was developed by Gauss and assumes that all of the error is concentrated in the y co-ordinate,
“ For a line of the form y=mx+c, what values of m and c yield the smallest value for the
sum of errors (differences between the point it predicts and the experimental point) squared”.
This technique minimizes the total distance between the points on a line of best fit and
the experimental point to obtain a best fit.
14.4 SIGMAPLOT&reg;
SigmaPlot&reg; is a powerful and elegant software program used with the 2 nd Year physics
laboratories within the school of physics. SigmaPlot&reg;, if you would have seen in the tutorial,
enables you to take a data set and obtain an equation of best fit.
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ERRORS IN EXPERIMENTAL PHYSICS
The figure shown opposite is obtained in the tutorial. In this experiment particles with particular
energy are binned in a particular ADC Channel Number. The role of SigmaPlot&reg; is to find out the
relationship. Clearly this is roughly linear so we guess that the equation to be used in the
transform is of the form y = mx +c.
Figure 14.7 Line of Best fit obtained using
SigmaPlot&reg; in the Tutorial
When this transform is run, the following ‘result box’ is
produced.
VALUE
STDERR
m
2.388e-2
3.411e-4
c
9.588e+0
3.355e-1
CV(%)
1.429e0
3.500e0
DEPENDENCIES
0.8314527
0.8314527
The primary results of interest are the parameters, namely m and c which tell us the equation of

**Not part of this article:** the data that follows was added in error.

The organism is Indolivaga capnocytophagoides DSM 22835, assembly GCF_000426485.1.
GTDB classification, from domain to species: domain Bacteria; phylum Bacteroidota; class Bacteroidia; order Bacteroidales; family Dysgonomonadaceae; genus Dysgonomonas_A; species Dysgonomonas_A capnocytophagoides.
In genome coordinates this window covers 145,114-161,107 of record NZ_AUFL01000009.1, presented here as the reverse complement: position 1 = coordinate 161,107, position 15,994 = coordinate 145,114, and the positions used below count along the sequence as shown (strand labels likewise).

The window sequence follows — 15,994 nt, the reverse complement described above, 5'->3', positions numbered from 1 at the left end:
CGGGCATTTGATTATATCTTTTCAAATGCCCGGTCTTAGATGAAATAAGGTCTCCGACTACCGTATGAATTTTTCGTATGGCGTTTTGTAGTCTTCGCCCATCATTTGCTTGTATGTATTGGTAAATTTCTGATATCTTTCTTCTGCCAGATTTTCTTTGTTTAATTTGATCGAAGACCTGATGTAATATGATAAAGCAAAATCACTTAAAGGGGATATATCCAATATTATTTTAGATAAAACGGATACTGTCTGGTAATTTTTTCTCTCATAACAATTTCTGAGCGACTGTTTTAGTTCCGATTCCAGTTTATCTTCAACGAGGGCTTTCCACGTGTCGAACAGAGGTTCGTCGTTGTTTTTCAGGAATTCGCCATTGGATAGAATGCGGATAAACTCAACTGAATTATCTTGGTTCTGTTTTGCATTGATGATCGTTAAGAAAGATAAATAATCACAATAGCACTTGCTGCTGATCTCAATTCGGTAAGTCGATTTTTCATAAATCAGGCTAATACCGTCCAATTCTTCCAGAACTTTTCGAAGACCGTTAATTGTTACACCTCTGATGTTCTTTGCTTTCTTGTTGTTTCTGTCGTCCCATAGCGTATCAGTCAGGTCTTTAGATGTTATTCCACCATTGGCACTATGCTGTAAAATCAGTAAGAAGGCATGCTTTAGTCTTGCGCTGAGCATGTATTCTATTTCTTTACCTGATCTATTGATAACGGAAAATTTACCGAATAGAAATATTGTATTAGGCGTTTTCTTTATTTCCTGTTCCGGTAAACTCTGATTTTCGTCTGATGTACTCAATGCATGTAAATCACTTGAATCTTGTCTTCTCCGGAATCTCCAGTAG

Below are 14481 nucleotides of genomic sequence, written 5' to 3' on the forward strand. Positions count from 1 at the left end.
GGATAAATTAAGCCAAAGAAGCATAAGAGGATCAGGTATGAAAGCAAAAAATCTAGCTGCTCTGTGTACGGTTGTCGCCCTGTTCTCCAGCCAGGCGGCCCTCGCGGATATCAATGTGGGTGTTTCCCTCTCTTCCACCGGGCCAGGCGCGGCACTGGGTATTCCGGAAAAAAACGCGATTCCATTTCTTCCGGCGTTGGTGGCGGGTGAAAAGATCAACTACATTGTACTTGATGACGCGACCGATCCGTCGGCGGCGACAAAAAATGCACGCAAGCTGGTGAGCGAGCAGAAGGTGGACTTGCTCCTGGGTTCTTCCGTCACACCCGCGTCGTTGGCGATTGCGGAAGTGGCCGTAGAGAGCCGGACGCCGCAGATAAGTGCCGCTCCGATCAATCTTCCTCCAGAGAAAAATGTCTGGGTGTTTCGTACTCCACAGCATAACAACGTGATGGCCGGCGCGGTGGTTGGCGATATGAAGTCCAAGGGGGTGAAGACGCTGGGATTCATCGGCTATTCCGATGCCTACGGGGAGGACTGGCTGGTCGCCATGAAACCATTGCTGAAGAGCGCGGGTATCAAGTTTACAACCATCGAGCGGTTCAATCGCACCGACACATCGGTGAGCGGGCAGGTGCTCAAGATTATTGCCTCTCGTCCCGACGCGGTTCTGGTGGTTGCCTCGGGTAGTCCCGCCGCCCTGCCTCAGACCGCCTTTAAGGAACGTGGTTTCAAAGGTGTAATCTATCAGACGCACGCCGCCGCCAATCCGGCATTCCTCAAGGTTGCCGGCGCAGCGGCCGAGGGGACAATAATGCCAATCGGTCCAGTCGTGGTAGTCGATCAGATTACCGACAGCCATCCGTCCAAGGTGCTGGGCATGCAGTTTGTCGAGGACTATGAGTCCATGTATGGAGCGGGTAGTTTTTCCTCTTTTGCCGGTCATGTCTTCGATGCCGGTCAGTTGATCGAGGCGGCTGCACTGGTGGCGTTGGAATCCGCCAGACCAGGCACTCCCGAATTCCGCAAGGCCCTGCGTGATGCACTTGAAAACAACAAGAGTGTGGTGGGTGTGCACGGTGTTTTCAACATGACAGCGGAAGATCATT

the line, the equation which best fits the experiment data is
E  0.0239 * ADC  9.588
Note that m is given a value of 0.02388, with the associated error being 0.0003411. Hence the
gradient could be expressed as 0.0239  0.0003. This can then be used to calculate the error of
quantities derived from this result. For this and discussion of the rounding of errors and
presentation of the final result, see the following few pages.
The results are displayed in the result box, in five columns
 Parameter : The parameter names are shown in the first column
 Value : The calculated parameter values are shown in the second column
 StdErr:The asymptotic standard error of the parameters is displayed in column
three. The standard errors and coefficients of variation (see next) can be used as a
gauge of the accuracy of the fitted curve
 CV(%):The parameter coefficients of variation, expressed as a percentage, are
displayed in column four. This is the normalised version of the standard errors.
 Dependencies:The last column shows the parameter dependencies. Parameters
with dependencies near 1 are strongly dependent on one another. This may indicate
that the equation(s) are two complicated and overparameterized, (too many parameters
are being used) and a model with fewer parameters may be better.
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PART II LABORATORY
14.5 THE COMBINATION OF ERRORS
In the majority of experiments, there is more than one source of error. For instance, several
random and systematic errors may be present in measurements of a single quantity.
Furthermore it is likely that a number of measurements of different quantities (each of which has
an error associated with it) will have to be combined to calculate the required results. So it is
important to know how errors are combined to get the overall error in an experiment.